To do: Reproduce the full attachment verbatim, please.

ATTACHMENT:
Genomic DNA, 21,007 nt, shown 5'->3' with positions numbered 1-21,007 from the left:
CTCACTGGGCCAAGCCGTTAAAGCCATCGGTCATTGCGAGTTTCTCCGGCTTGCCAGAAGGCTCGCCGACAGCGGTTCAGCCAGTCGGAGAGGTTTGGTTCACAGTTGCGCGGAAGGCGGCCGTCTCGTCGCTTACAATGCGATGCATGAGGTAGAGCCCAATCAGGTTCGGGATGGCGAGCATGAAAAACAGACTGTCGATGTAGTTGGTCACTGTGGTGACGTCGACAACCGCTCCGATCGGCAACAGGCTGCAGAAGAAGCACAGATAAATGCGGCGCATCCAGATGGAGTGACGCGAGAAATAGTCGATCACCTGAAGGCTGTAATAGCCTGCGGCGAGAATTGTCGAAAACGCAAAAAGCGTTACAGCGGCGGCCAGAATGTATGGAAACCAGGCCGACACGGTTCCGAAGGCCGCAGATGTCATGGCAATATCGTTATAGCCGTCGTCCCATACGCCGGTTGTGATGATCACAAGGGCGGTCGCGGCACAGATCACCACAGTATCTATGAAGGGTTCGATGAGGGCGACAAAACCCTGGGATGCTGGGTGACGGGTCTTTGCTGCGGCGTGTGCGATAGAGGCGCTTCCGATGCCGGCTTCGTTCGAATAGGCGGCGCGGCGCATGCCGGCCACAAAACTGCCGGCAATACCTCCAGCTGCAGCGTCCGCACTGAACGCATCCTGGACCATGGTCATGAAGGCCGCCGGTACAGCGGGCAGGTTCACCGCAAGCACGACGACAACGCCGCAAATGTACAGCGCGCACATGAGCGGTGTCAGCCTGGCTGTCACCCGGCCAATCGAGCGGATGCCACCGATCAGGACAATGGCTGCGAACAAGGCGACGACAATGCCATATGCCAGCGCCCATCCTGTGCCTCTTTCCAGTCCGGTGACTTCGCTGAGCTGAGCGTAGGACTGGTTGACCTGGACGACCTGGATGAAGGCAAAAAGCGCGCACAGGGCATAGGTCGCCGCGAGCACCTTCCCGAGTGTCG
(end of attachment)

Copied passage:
Genomic DNA, 21,007 nt, shown 5'->3' with positions numbered 1-21,007 from the left:
CTCACTGGGCCAAGCCGTTAAAGCCATCGGTCATTGCGAGTTTCTCCGGCTTGCCAGAAGGCTCGCCGACAGCGGTTCAGCCAGTCGGAGAGGTTTGGTTCACAGTTGCGCGGAAGGCGGCCGTCTCGTCGCTTACAATGCGATGCATGAGGTAGAGCCCAATCAGGTTCGGGATGGCGAGCATGAAAAACAGACTGTCGATGTAGTTGGTCACTGTGGTGACGTCGACAACCGCTCCGATCGGCAACAGGCTGCAGAAGAAGCACAGATAAATGCGGCGCATCCAGATGGAGTGACGCGAGAAATAGTCGATCACCTGAAGGCTGTAATAGCCTGCGGCGAGAATTGTCGAAAACGCAAAAAGCGTTACAGCGGCGGCCAGAATGTATGGAAACCAGGCCGACACGGTTCCGAAGGCCGCAGATGTCATGGCAATATCGTTATAGCCGTCGTCCCATACGCCGGTTGTGATGATCACAAGGGCGGTCGCGGCACAGATCACCACAGTATCTATGAAGGGTTCGATGAGGGCGACAAAACCCTGGGATGCTGGGTGACGGGTCTTTGCTGCGGCGTGTGCGATAGAGGCGCTTCCGATGCCGGCTTCGTTCGAATAGGCGGCGCGGCGCATGCCGGCCACAAAACTGCCGGCAATACCTCCAGCTGCAGCGTCCGCACTGAACGCATCCTGGACCATGGTCATGAAGGCCGCCGGTACAGCGGGCAGGTTCACCGCAAGCACGACGACAACGCCGCAAATGTACAGCGCGCACATGAGCGGTGTCAGCCTGGCTGTCACCCGGCCAATCGAGCGGATGCCACCGATCAGGACAATGGCTGCGAACAAGGCGACGACAATGCCATATGCCAGCGCCCATCCTGTGCCTCTTTCCAGTCCGGTGACTTCGCTGAGCTGAGCGTAGGACTGGTTGACCTGGACGACCTGGATGAAGGCAAAAAGCGCGCACAGGGCATAGGTCGCCGCGAGCACCTTCCCGAGTGTCG